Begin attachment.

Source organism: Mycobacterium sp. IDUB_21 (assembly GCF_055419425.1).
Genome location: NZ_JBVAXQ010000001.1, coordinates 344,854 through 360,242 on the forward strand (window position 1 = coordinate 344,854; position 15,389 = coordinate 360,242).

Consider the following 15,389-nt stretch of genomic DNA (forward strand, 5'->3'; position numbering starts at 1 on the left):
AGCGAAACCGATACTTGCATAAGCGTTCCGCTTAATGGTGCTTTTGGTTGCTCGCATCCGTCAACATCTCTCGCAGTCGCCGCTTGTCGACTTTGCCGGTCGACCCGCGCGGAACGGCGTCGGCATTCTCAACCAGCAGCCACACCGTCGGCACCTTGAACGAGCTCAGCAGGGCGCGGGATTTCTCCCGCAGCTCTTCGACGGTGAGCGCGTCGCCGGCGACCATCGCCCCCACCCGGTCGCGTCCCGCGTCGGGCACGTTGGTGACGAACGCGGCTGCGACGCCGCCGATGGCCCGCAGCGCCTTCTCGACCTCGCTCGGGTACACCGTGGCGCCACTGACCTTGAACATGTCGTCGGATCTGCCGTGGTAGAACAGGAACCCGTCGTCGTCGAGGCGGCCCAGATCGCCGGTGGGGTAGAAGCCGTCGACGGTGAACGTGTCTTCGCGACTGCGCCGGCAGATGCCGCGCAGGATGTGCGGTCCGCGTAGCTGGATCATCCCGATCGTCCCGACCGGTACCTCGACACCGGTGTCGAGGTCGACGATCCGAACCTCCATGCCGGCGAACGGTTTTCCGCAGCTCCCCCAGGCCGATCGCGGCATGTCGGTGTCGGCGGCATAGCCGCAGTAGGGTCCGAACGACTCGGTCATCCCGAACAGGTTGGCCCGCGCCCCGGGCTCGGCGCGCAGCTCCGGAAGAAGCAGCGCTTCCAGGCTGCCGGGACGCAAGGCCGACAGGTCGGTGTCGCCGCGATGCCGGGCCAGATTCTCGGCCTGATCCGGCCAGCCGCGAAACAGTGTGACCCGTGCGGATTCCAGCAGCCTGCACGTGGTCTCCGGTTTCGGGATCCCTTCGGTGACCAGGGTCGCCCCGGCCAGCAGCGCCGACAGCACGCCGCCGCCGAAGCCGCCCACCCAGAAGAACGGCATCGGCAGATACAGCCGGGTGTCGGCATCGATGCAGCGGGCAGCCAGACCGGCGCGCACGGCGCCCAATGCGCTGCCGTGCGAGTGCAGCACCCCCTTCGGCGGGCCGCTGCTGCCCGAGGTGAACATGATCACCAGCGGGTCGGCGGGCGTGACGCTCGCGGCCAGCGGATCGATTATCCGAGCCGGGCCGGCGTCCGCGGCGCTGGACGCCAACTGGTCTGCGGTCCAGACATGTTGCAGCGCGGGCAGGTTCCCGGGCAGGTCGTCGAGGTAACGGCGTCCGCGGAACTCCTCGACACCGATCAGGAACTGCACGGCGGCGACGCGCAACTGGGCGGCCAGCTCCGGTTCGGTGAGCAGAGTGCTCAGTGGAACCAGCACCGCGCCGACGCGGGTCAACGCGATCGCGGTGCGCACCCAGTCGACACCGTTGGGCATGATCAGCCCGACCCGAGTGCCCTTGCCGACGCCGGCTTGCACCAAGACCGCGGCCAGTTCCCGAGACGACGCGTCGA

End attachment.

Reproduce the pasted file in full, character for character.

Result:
Source organism: Mycobacterium sp. IDUB_21 (assembly GCF_055419425.1).
Genome location: NZ_JBVAXQ010000001.1, coordinates 344,854 through 360,242 on the forward strand (window position 1 = coordinate 344,854; position 15,389 = coordinate 360,242).

Consider the following 15,389-nt stretch of genomic DNA (forward strand, 5'->3'; position numbering starts at 1 on the left):
AGCGAAACCGATACTTGCATAAGCGTTCCGCTTAATGGTGCTTTTGGTTGCTCGCATCCGTCAACATCTCTCGCAGTCGCCGCTTGTCGACTTTGCCGGTCGACCCGCGCGGAACGGCGTCGGCATTCTCAACCAGCAGCCACACCGTCGGCACCTTGAACGAGCTCAGCAGGGCGCGGGATTTCTCCCGCAGCTCTTCGACGGTGAGCGCGTCGCCGGCGACCATCGCCCCCACCCGGTCGCGTCCCGCGTCGGGCACGTTGGTGACGAACGCGGCTGCGACGCCGCCGATGGCCCGCAGCGCCTTCTCGACCTCGCTCGGGTACACCGTGGCGCCACTGACCTTGAACATGTCGTCGGATCTGCCGTGGTAGAACAGGAACCCGTCGTCGTCGAGGCGGCCCAGATCGCCGGTGGGGTAGAAGCCGTCGACGGTGAACGTGTCTTCGCGACTGCGCCGGCAGATGCCGCGCAGGATGTGCGGTCCGCGTAGCTGGATCATCCCGATCGTCCCGACCGGTACCTCGACACCGGTGTCGAGGTCGACGATCCGAACCTCCATGCCGGCGAACGGTTTTCCGCAGCTCCCCCAGGCCGATCGCGGCATGTCGGTGTCGGCGGCATAGCCGCAGTAGGGTCCGAACGACTCGGTCATCCCGAACAGGTTGGCCCGCGCCCCGGGCTCGGCGCGCAGCTCCGGAAGAAGCAGCGCTTCCAGGCTGCCGGGACGCAAGGCCGACAGGTCGGTGTCGCCGCGATGCCGGGCCAGATTCTCGGCCTGATCCGGCCAGCCGCGAAACAGTGTGACCCGTGCGGATTCCAGCAGCCTGCACGTGGTCTCCGGTTTCGGGATCCCTTCGGTGACCAGGGTCGCCCCGGCCAGCAGCGCCGACAGCACGCCGCCGCCGAAGCCGCCCACCCAGAAGAACGGCATCGGCAGATACAGCCGGGTGTCGGCATCGATGCAGCGGGCAGCCAGACCGGCGCGCACGGCGCCCAATGCGCTGCCGTGCGAGTGCAGCACCCCCTTCGGCGGGCCGCTGCTGCCCGAGGTGAACATGATCACCAGCGGGTCGGCGGGCGTGACGCTCGCGGCCAGCGGATCGATTATCCGAGCCGGGCCGGCGTCCGCGGCGCTGGACGCCAACTGGTCTGCGGTCCAGACATGTTGCAGCGCGGGCAGGTTCCCGGGCAGGTCGTCGAGGTAACGGCGTCCGCGGAACTCCTCGACACCGATCAGGAACTGCACGGCGGCGACGCGCAACTGGGCGGCCAGCTCCGGTTCGGTGAGCAGAGTGCTCAGTGGAACCAGCACCGCGCCGACGCGGGTCAACGCGATCGCGGTGCGCACCCAGTCGACACCGTTGGGCATGATCAGCCCGACCCGAGTGCCCTTGCCGACGCCGGCTTGCACCAAGACCGCGGCCAGTTCCCGAGACGACGCGTCGA